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/Applications/Characterization of Electronic Feedthroughs

Electronic feedthroughs are used when a connector needs to be isolated from the surrounding housing through which it is passing. Typically a non-conductive ceramic is used to separate the two parts. The challenge is to produce a tight seal between very dissimilar materials, namely the metal conductor and the ceramic insulator. Below is a diagram of a typical feedthrough. The metal pin is the conductor which is passing through a ceramic insulator. The ceramic is usually plated or sputter-coated with a metal layer which will allow a metal solder to better adhere to the ceramic. The type of metal chosen for the metal layer is important because it will determine the adhesive characteristics. The type of solder used is even more important, as are its adhesive characteristics, melting temperature and resistance to corrosion – all must be considered.

  The ability of metal alloys to resist corrosion may be seriously lessened if the alloy segregates into its separate components. Segregation can occur as a result of the temperature at which the alloy was heated, the rate it was cooled, or an interaction with other metal components. Electron microprobes are ideal for characterizing the solder or weld connecting the conductor of a feedthrough to its ceramic insulator. Below is a backscattered electron image of a portion of a feedthrough showing the solder join between the metal pin and aluminum oxide insulator. The structure is complex because of the various metal-plated layers required to produce a stable, strong bond between the various components. But the image also shows that segregation has occurred, possibly reducing the likelihood that the material will behave as originally designed.  
  Above, right, shows portions of an energy dispersive spectrometer (EDS) spectrum and a wavelength dispersive spectrometer (WDS) spectrum collected on the join material (solder) to identify the elements present. One can see that the EDS spectrum cannot resolve the individual X-ray lines of Ag and Pd. All of the lines are displayed as one single peak. Therefore it would be very difficult to, for example, map the distribution of the Pd and Ag, because they could not be differentiated. On a WDS system, though, the X-ray lines are separate enough to allow them to be measured independently for either quantitative or map analyses.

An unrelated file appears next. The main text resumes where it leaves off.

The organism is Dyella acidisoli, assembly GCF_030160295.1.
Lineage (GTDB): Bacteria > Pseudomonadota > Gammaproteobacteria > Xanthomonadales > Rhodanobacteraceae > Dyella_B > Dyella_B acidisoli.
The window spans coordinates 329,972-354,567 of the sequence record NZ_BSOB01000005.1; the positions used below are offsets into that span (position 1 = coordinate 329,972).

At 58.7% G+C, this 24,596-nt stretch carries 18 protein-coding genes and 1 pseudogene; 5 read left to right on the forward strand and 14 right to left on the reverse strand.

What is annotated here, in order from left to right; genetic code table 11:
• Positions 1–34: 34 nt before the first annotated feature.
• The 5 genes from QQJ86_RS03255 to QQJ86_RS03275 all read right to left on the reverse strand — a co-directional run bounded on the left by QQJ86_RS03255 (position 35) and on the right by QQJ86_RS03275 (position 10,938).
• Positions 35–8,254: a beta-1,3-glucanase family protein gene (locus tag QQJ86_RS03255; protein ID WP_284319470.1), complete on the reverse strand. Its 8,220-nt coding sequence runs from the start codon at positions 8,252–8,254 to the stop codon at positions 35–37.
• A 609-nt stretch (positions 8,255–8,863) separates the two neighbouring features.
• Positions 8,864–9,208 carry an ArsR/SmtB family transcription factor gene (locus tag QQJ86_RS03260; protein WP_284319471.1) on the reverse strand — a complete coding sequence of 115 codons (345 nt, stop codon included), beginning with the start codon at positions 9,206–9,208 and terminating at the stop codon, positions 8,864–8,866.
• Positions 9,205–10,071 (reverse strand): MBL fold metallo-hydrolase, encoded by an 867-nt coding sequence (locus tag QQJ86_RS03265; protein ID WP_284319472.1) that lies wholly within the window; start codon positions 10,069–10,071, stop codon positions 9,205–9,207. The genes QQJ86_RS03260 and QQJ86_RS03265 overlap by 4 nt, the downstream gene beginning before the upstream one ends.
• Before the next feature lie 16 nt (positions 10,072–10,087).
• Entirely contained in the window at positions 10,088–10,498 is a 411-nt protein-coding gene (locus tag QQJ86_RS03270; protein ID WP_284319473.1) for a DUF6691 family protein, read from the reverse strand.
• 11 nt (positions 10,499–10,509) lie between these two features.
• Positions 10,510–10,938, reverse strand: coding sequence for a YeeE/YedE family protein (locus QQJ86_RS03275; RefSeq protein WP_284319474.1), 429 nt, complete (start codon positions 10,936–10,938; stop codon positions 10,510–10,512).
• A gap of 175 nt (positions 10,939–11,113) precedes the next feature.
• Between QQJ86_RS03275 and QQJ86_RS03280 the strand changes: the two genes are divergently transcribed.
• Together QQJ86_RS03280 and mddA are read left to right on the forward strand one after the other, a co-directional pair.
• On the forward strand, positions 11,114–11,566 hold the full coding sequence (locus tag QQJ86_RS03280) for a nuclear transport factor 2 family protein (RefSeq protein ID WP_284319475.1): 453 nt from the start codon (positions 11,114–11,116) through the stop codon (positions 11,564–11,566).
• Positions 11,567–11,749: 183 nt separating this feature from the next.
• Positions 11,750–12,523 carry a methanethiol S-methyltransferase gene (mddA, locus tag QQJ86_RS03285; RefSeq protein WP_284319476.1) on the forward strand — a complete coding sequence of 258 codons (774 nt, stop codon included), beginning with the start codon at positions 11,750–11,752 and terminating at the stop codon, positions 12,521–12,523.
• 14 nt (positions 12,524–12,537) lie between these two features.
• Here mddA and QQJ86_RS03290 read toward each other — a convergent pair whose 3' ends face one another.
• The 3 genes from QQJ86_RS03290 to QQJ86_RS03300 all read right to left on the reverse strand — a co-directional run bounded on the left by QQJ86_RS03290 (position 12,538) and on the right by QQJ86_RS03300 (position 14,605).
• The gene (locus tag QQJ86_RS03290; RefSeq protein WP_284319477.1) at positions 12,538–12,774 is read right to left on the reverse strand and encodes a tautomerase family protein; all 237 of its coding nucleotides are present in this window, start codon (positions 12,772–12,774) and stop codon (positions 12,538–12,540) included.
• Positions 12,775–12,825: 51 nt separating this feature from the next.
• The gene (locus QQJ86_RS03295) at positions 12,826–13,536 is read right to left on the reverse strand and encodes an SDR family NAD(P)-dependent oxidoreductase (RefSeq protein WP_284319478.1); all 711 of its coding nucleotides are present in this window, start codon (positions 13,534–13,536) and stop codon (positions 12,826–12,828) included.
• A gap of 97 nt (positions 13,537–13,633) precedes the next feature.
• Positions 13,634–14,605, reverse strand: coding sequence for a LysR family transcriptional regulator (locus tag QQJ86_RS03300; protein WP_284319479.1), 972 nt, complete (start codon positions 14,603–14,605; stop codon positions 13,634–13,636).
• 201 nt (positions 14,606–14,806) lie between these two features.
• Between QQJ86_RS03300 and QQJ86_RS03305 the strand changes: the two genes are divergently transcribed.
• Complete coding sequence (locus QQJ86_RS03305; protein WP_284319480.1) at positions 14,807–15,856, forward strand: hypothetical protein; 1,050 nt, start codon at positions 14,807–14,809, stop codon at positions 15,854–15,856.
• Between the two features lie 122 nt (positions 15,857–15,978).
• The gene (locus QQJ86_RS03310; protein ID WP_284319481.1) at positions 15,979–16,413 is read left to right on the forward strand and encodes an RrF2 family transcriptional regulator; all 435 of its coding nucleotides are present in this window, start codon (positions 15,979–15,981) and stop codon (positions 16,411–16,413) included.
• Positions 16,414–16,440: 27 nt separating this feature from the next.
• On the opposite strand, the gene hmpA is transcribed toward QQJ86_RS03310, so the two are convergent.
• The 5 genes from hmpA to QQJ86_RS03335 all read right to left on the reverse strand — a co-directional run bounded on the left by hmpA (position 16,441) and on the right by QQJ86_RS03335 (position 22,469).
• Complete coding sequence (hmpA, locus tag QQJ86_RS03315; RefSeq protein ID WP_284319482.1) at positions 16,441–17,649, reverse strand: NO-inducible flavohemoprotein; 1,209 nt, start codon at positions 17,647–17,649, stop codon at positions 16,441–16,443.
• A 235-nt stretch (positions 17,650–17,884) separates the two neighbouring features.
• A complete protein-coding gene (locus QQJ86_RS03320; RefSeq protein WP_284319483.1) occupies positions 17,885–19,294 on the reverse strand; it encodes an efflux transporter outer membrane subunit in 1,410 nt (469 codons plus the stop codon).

To the right are element maps collected using wavelength dispersive spectrometers (WDS) of the same area displayed in the previous backscattered electron image. Each map shows the distribution of a single element across the mapped area. Those portions of the maps occupied by orange and red have a high abundance of that particular element. Those areas colored blue or black have a low or no concentration of that element. These maps are qualitative in nature but can be quantified using
standard quantitative analysis methods.

The WD spectrometers made it possible to distinguish the Ag from the Pd on the maps, which can be seen to have segregated separate areas. Also because of the higher count rates of the WD spectrometers, these maps could be collected in 1/10 the time required by the ED spectrometer.The significance of these element maps is that they show how the feedthrough was constructed. One can immediately see the relative differences between the pin, the solder, and the metal-plated edge of the ceramic insulator. The element maps show that both the metal pin and the ceramic insulator. were metal plated or sputter coated with at least two layers of different Cu, Ni, Fe, and Pd alloys, and that the solder is a Cu-Ag-Pd alloy which has segregated into two primary phases, a high-Ag phase and a high-Pd-Cu phase.Element maps such as these can be used for quality control purposes or for competitive evaluations, since they clearly detail the device's characteristics. The points that would be of interest to focus on would include:

1) continuity and uniformity of the metal     layers,
2) thickness of the metal layers,
3) presence or absence of voids or cracks,
4) compositions of the alloys used and the     phases that were produced,
5) heterogeneity within the the solder, and
6) presence of corrosion or oxidation phases.